Brexit impact on research discussed
Roseanna Cunningham meets research institutes to discuss concerns.
Discussions were held today over the possible consequences of Brexit on the Scottish Government’s main rural, agricultural and environmental research institutes.
Roseanna Cunningham, Cabinet Secretary for Environment, Climate Change and Land Reform, met with directors and chairs from Scotland’s Main Research Providers to address how Brexit may impact non-UK EU employees and future access to EU funding.
MRPs support 1790 jobs in Scotland, 15% of which are non-UK EU nationals, and receive up to £6 million of funding each year from the EU.
During the meeting at Edinburgh’s Royal Botanic Gardens, Ms Cunningham also met around 40 non-UK national staff members to discuss how Brexit may affect them.
Ms Cunningham said:
“Agricultural and environmental research is a vital strand of Scotland's overall research and development sector and it is vital that we protect the funding and freedom of movement within it.
“Our research institutes are key to enhancing our reputation for research excellence and relevance on rural, agricultural and environmental matters. We want to send a message to all those who either work in this sector or want to in the future that they are welcome here in Scotland.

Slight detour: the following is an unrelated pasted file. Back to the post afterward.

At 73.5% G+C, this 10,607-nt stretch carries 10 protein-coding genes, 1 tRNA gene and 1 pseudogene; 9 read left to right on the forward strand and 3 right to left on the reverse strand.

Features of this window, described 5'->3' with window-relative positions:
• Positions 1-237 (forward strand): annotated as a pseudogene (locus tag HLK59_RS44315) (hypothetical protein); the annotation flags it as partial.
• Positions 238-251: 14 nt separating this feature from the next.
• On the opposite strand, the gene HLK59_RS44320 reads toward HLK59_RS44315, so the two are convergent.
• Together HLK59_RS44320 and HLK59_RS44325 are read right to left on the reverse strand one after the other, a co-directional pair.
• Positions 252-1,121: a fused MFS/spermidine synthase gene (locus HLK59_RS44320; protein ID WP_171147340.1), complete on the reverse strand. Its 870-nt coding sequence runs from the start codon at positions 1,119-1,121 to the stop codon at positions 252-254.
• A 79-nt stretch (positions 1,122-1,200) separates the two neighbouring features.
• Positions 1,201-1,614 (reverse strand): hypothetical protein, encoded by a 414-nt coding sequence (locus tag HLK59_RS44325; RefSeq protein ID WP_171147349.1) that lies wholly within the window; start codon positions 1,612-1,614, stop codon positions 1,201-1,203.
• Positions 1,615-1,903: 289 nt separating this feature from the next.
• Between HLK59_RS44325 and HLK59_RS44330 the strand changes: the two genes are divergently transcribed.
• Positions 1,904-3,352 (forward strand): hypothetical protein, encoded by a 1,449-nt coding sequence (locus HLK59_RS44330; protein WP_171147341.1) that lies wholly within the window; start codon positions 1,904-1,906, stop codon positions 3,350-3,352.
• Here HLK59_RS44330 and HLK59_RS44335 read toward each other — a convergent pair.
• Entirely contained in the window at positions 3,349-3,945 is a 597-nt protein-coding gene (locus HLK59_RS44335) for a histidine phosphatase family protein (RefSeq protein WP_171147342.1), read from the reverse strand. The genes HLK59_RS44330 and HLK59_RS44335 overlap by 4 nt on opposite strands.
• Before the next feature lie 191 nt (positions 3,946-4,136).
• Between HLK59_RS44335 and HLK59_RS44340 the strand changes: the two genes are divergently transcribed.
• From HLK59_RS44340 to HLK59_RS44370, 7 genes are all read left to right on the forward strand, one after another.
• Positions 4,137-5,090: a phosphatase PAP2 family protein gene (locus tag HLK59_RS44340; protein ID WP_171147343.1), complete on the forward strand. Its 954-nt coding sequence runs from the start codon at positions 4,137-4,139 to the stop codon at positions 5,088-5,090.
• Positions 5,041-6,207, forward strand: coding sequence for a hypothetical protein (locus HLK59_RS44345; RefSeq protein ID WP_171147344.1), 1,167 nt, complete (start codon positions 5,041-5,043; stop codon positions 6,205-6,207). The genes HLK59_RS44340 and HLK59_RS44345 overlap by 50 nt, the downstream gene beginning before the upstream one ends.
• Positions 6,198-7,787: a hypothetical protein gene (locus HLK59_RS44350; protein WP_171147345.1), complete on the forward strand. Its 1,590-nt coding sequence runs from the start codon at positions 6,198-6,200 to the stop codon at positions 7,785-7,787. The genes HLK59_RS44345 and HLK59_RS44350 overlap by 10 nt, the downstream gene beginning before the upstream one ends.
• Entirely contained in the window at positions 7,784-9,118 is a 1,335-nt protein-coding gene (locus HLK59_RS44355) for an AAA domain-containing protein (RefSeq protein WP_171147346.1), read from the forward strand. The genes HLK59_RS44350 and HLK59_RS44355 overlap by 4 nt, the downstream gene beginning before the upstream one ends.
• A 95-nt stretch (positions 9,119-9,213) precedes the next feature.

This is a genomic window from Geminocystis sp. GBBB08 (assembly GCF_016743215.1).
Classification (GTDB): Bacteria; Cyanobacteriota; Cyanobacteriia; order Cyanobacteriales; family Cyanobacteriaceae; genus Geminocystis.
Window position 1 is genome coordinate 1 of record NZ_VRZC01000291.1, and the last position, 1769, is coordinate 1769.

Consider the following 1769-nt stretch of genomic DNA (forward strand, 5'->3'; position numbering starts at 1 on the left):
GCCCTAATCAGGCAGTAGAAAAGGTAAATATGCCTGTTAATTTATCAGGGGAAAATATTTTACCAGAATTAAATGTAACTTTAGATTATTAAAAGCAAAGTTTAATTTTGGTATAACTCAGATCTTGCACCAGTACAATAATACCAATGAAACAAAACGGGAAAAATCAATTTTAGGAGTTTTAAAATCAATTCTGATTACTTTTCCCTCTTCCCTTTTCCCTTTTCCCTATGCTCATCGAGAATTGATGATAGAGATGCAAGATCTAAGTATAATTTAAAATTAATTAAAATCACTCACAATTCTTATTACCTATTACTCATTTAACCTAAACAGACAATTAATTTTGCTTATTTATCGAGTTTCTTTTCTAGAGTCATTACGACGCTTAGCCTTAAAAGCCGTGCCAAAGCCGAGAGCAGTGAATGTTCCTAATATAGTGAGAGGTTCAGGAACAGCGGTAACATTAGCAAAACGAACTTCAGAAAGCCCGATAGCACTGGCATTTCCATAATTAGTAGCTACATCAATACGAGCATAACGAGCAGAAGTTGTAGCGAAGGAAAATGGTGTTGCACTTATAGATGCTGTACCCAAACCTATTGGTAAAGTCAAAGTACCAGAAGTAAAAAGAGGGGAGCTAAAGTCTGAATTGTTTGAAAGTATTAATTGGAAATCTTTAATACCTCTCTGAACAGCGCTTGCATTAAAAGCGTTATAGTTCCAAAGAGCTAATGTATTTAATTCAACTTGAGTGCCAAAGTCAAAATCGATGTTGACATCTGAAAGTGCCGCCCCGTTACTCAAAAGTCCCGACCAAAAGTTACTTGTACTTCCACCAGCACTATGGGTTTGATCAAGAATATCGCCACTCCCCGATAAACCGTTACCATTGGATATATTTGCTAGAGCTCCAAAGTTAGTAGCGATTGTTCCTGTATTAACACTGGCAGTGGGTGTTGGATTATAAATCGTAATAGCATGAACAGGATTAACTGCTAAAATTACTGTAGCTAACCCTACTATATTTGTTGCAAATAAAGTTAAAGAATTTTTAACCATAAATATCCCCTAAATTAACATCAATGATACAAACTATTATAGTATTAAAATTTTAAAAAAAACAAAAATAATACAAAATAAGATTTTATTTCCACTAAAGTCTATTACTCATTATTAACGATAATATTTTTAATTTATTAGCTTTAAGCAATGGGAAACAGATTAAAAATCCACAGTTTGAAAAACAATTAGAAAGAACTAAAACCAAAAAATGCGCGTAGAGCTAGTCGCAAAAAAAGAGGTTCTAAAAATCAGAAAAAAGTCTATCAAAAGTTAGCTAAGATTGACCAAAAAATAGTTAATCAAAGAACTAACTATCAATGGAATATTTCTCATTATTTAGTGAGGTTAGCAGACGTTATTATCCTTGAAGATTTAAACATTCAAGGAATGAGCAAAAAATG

“We have a long history of conducting world-leading research that has shaped the world we live in, and today we are an outward-looking and inclusive country which has benefited socially, economically and culturally from EU immigration and access to EU funding programmes.
“It is deeply worrying that our international research reputation is being put under threat by being dragged out of the EU, a decision which goes against the clear will of the majority of Scotland’s population.
“We want Scotland’s research to continue to be world-leading and for Scotland to remain an attractive and competitive destination for researchers and research funding. Scottish Ministers will continue to press the UK Government to give an assurance that EU citizens currently living in Scotland will be allowed to remain.”
The Scottish Government currently funds a portfolio of rural affairs, food and environment strategic research and related activities from its Main Research Providers, MRPs (The James Hutton Institute; Moredun Research Institute; Scotland’s Rural College; Rowett Institute of Nutrition and Health and the Royal Botanic Garden Edinburgh) and Scottish Universities which represents an annual investment in research of c. £48M
MRPs are independent bodies and collectively make a valuable contribution to the scientific research base in Scotland.
The Scottish Government has made clear that the 181,000 non-UK EU nationals who have chosen to make their home here continue to be welcome.
Scottish Ministers will continue to press the UK Government to deliver an immigration system that meets Scotland’s needs, especially in light of the EU Referendum result and the potential impact this will have on free movement.